The CSIRO has officially unveiled its latest solar-powered air conditioning technology for commercial buildings.
The world-first rooftop solar thermal system is aimed at reducing the Australian retail sector’s huge energy bills and was developed with a $520,000 grant from the Australian Renewable Energy Agency (ARENA).
The $1.2 million pilot system resulted from a joint venture between CSIRO and partners. The air-conditioning unit has been operating successfully at the Stockland Wendouree Shopping Centre in Ballarat for seven months, with the project reaching its final ARENA funding milestone on Friday.
“ARENA is committed to supporting innovative projects like this, and to helping share the lessons learned amongst the wider RD&D sector, powering Australian renewable energy innovation well into the future,” said ARENA CEO Ivor Frischknecht.
The CSIRO system uses concentrating solar thermal technology to produce temperatures of between 150-200 degrees Celsius that drives a closed-loop two-wheeled “desiccant” air conditioning unit – which acts as a dehumidifier, removing moisture from the air.
Solar heat is used to drive a high temperature wheel for regeneration; while a low temperature wheel operates without any external heat to deliver greater efficiency on a commercial scale. The air conditioning technology can be used year-round, supplying space heating in winter, space cooling in summer, and solar hot water 365 days a year.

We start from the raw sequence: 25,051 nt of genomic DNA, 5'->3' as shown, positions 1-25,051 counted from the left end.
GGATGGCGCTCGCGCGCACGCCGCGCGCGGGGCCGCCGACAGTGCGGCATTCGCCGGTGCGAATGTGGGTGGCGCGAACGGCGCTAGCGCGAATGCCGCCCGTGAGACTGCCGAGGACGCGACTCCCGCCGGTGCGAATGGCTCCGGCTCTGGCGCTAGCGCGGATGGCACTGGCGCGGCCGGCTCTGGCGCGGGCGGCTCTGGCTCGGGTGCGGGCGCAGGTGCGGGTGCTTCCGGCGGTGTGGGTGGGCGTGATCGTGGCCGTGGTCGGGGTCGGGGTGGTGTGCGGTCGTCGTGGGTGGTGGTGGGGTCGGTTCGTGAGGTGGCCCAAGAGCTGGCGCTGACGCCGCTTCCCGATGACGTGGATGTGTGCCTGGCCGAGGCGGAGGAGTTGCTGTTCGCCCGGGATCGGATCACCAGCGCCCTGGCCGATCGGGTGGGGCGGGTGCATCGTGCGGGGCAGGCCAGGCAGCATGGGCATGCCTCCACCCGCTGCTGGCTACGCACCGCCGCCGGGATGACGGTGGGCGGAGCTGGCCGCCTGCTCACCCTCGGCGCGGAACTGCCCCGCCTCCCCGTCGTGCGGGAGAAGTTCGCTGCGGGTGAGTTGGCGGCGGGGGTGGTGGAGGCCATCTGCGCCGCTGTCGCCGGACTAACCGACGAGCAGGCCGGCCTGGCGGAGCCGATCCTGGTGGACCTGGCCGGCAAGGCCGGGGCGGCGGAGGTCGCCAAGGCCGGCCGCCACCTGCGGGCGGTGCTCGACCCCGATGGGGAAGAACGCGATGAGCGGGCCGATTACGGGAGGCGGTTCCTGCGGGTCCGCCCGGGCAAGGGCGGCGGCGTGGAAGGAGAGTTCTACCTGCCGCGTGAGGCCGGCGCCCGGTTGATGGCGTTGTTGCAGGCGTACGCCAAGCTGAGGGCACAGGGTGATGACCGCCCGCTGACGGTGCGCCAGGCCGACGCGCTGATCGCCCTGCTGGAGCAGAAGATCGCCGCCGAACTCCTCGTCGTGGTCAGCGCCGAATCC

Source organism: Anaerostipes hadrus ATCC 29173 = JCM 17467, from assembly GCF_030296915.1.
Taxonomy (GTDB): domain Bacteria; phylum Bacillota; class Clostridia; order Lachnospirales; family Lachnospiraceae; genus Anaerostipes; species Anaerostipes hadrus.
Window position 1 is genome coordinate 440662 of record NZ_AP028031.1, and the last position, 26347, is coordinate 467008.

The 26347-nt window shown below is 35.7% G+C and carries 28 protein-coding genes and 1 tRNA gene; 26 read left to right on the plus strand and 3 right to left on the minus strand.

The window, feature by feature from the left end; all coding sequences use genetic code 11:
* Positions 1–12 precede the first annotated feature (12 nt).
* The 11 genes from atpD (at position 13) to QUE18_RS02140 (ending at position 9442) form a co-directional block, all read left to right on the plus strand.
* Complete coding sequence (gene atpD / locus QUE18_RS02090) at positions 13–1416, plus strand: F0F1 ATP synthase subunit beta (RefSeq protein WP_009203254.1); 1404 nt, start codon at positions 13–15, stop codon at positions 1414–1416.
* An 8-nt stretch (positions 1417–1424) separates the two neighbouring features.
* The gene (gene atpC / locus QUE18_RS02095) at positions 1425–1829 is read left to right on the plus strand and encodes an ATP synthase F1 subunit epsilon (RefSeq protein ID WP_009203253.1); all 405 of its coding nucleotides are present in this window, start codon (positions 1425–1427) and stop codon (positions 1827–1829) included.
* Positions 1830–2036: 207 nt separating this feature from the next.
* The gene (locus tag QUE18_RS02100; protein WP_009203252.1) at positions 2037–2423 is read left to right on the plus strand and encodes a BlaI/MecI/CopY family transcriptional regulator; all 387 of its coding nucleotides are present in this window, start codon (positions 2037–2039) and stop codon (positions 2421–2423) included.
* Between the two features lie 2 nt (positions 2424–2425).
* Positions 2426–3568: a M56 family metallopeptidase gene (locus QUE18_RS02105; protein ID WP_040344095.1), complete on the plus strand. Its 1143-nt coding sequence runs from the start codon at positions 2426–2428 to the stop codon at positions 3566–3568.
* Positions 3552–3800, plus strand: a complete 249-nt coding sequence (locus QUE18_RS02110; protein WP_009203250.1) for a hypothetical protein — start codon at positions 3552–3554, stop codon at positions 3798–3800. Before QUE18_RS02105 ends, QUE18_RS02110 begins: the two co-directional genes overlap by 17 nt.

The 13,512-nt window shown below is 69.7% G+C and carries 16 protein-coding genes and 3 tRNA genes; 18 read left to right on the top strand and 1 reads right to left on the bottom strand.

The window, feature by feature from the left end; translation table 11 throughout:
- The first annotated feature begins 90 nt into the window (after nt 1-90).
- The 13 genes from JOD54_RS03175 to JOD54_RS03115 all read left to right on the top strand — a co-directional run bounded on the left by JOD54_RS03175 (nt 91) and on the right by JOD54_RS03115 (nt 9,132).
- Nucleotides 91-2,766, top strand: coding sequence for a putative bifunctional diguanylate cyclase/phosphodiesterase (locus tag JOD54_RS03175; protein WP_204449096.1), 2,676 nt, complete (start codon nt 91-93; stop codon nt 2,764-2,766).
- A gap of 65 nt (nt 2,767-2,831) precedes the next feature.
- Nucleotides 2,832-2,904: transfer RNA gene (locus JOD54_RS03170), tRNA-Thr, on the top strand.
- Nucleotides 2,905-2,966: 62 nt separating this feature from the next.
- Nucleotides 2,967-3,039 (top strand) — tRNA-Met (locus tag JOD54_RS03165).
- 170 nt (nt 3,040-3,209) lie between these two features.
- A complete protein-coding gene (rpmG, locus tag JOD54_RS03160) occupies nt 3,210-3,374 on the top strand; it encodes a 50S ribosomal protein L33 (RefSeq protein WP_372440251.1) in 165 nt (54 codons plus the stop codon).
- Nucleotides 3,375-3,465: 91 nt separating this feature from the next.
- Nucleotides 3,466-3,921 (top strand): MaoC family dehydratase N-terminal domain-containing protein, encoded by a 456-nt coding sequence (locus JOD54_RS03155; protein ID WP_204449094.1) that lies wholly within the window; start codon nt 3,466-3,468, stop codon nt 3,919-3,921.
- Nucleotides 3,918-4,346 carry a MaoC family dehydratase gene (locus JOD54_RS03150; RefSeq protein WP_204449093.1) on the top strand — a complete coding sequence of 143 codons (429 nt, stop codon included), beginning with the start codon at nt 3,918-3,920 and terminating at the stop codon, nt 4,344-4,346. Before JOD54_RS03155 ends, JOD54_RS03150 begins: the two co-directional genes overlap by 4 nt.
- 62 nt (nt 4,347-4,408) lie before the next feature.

According to CSIRO, the system provides a solution to the skyrocketing energy consumption of large commercial spaces such as hotels, offices and shopping centres; where heating and cooling make up 60 percent of total energy use.
“We are pioneering new technologies and this project is a world-first demonstration of a desiccant air-conditioning system using roof mounted concentrating solar thermal collectors,” said CSIRO Energy Director Peter Mayfield.
“CSIRO’s energy research is driving down costs of renewable technologies, accelerating the transition to a lower-emissions future.”
Another major advantage of the air conditioning unit is its size. The CSIRO project takes up 40 percent less room than traditional desiccant systems, even taking into account the solar troughs required to power the system and the thermal oil tank used to store heat.
ARENA says it will continue to work with the CSIRO and its partners as they monitor the pilot technology over the next year to assess the long-term viability of the design.
“Like any new and innovative technology moving along the innovation chain, there have been significant challenges deploying this system on a commercial scale. If these challenges can be overcome, the technology could have potential to help increase the energy efficiency of heating and cooling commercial buildings,” the Agency stated.